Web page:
Domestic Violence Awareness and Help
Acts of violence within intimate relationships can have serious consequences to the victims and families involved. Domestic violence includes physical, sexual, emotional and psychological abuse. Arapahoe County wants to end domestic violence and provide helpful resources for the victims and those who may need to support someone near and dear to them.
On average, nearly 20 people per minute are physically abused by an intimate partner in the United States. During one year, this equates to more than 10 million women and men. Read more…
Domestic Violence in Colorado
- 36.8% of Colorado women and 30.5% of Colorado men experience intimate partner physical violence, intimate partner sexual violence and/or intimate partner stalking in their lives.
- 32 Coloradans were killed by former or current intimate partners in 2018; almost 2/3 of those were killed using firearms.
- 15% of homicides in Colorado were committed by intimate partners. Read more…
“Now I Know” Videos
These short vignettes describe common traits abusers often share and resources where people can obtain more information. Eight videos will be released throughout the month of October and can be found on our YouTube channel. Please help spread awareness to stop domestic violence by viewing and sharing the videos.
Warning Signs of an Abuser
Red flags and warning signs of an abuser include but are not limited to:
- Extreme jealousy
- A bad temper
- Cruelty to animals
- Verbal abuse
- Extremely controlling behavior
- Antiquated beliefs about roles of women and men in relationships
- Forced sex or disregard of their partner's unwillingness to have sex
- Sabotage of birth control methods or refusal to honor agreed upon methods
- Blaming the victim for anything bad that happens
- Sabotage or obstruction of the victim's ability to work or attend school
- Controls all the finances
- Abuse of other family members, children or pets
- Accusations of the victim flirting with others or having an affair
- Control of what the victim wears and how they act
- Demeaning the victim either privately or publicly
- Embarrassment or humiliation of the victim in front of others
- Harassment of the victim at work
If you are being abused by your partner, know there is nothing you have done or are doing to cause the abuse. It is solely the choice of the abuser to abuse. It may seem impossible to escape your abuser, change your circumstances, or find the help you need, but it is possible. However, you know your abuser best, so think carefully through your situation and circumstances and do what is the best for you.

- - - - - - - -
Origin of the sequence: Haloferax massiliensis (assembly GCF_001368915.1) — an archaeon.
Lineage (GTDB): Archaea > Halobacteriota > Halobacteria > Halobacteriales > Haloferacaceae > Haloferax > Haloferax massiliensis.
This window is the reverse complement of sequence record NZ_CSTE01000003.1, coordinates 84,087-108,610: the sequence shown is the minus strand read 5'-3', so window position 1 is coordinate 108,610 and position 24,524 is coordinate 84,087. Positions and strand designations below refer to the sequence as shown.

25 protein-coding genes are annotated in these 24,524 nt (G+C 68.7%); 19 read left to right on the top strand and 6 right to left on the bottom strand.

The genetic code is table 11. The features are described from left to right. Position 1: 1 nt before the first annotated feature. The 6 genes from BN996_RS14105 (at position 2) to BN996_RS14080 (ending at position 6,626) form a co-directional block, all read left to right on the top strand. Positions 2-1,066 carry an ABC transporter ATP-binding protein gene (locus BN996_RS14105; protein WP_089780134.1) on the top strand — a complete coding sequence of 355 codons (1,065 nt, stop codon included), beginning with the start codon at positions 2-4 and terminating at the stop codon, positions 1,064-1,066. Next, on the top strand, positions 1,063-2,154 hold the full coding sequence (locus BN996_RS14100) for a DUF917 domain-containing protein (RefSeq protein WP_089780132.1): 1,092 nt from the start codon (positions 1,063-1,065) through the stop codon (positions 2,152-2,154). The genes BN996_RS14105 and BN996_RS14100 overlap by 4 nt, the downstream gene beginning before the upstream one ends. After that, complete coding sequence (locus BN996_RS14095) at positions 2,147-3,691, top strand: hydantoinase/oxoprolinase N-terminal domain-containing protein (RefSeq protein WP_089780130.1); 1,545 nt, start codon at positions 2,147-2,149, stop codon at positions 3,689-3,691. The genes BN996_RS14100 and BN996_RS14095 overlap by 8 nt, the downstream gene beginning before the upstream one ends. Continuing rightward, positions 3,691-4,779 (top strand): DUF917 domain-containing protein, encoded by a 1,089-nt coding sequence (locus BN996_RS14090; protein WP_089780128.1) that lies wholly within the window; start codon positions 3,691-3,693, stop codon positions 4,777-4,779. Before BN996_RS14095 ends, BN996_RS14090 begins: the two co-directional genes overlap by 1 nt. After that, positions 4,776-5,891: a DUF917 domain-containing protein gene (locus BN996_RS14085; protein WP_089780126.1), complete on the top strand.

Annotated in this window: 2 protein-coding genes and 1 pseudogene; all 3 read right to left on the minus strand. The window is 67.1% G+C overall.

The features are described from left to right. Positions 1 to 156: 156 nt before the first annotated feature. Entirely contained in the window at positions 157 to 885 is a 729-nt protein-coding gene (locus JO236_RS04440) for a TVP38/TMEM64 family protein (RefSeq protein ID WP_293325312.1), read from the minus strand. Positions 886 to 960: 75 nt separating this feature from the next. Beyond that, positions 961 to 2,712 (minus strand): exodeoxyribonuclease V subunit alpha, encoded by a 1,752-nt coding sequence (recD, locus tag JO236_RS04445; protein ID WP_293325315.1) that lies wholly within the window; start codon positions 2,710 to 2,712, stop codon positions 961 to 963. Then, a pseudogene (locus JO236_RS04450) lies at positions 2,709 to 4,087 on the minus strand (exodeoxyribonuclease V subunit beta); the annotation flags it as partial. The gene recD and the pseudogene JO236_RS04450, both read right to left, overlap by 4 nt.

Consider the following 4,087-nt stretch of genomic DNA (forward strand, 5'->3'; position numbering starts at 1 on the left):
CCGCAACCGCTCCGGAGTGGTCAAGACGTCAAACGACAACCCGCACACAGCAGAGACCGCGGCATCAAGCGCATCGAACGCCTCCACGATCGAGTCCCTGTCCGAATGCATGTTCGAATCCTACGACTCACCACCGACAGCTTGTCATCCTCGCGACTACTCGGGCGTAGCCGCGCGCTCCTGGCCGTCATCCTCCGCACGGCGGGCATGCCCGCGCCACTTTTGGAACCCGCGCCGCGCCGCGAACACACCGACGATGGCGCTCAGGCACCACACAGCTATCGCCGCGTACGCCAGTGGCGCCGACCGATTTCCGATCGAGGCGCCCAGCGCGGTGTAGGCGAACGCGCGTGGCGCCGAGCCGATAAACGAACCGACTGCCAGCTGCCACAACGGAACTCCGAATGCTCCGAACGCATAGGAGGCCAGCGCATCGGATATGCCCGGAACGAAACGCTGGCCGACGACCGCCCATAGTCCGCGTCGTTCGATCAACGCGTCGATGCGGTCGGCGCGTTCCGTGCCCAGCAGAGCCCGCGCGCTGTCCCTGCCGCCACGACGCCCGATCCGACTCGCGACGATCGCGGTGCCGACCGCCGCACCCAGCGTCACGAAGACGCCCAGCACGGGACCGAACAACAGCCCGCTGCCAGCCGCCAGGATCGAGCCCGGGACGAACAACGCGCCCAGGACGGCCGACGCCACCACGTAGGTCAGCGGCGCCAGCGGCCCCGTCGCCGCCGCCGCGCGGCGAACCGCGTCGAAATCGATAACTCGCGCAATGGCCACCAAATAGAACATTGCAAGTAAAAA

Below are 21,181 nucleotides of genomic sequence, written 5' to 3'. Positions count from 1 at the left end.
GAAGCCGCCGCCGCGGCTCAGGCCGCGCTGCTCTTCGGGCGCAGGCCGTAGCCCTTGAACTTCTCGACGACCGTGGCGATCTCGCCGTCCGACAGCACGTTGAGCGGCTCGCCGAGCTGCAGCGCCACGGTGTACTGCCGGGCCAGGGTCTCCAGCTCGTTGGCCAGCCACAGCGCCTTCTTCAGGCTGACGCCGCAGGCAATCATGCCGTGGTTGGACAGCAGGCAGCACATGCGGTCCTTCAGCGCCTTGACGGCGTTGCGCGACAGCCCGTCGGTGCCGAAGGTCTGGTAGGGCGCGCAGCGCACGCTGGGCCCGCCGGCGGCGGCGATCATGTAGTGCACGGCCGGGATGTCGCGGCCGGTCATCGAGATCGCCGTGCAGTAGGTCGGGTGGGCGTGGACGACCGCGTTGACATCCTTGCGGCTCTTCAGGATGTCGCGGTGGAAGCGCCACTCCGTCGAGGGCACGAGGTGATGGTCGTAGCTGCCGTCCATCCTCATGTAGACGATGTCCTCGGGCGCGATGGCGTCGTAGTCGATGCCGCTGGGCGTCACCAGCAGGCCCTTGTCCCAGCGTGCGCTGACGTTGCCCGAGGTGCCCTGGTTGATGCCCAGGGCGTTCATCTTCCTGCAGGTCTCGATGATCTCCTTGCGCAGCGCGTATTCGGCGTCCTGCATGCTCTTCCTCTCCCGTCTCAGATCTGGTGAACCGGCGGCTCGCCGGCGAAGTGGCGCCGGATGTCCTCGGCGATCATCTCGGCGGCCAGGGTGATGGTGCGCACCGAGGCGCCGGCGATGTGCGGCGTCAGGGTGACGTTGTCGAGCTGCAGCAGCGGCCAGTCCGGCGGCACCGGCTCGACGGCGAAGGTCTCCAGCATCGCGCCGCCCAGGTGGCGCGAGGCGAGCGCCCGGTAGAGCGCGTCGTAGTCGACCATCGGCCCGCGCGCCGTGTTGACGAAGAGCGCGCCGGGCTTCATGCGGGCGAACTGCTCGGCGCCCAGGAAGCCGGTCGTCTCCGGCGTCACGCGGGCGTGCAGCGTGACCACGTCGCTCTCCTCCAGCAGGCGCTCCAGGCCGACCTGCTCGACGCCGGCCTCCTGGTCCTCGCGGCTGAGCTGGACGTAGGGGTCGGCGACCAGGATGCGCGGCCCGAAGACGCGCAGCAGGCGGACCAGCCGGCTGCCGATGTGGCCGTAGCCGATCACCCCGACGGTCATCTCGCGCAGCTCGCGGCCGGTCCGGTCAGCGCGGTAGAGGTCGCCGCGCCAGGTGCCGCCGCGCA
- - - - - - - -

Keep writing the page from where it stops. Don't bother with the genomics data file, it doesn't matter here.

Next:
Personalized safety plan: Although you can't control an abuser's use of violence, you can plan how you will respond to future abusive or violent incidents, prepare for the possibility of an incident happening, and plan how get to safety.
Tips for accessing resources: Getting help from law enforcement and seeking legal assistance.
Financial education: Webinar series from recent years for survivors of domestic violence and the advocates who serve them.
Gaining independence: public assistance programs such as food, cash and medical assistance, plus other services like child care assistance are available to those who qualify.
ArapaSOURCE.org: access to hundreds of agencies and community services to help families and individuals in need of urgent and ongoing resources in our community.
How to Help
Safety Plan for a friend relative, or co-worker who is being abused by an intimate partner. Remember: You are there for them.
- Don’t judge the victim (you are not in his/her situation).
- Avoid telling the victim that he/she needs to leave (they already know that they need to leave but doesn't not feel they can); instead discuss a safety plan.
- Don’t tell him/her that the abuser is a jerk, that you never liked him/her, etc. (That might drive the victim away or make him/her feel like they have to defend the abuser.)
- Become the victim’s confidante. Listen to everything he/she tells you. (You could be a good witness later by backing up their story.)
- Assure him/her you will keep what they tell you confidential. (This will help you gain their trust so they will be more likely to call you if they find themselves in a very serious situation, e.g., trying to escape.) Read on…
What to Say
Helpful things to do or say to help someone you know.
Open a Dialogue
“Are you ever afraid of _________’s temper?”
“I am afraid for your (and your children’s) safety.” Make honest but non-judgmental observations about changes you’ve noticed in them. “I’m worried about you. You don’t seem to laugh as much anymore.”
Respect your friend or family member’s decisions. There are many reasons why survivors stay in abusive relationships. They may leave and return to the relationship many times. Do not criticize their decisions or try to guilt them. They will need your support even more during those times.
Acknowledge the Danger They're in
“I am afraid that the abuse will only get worse.” Acknowledge that they are in a very difficult and scary situation. Reassure them that they are not alone and that there is help and support out there.
“If you ever need to talk, I promise to just listen and not give advice.” Then follow through and not give advice! Read on…
Source: Family Tree/Domestic violence
Domestic Violence in Specific Populations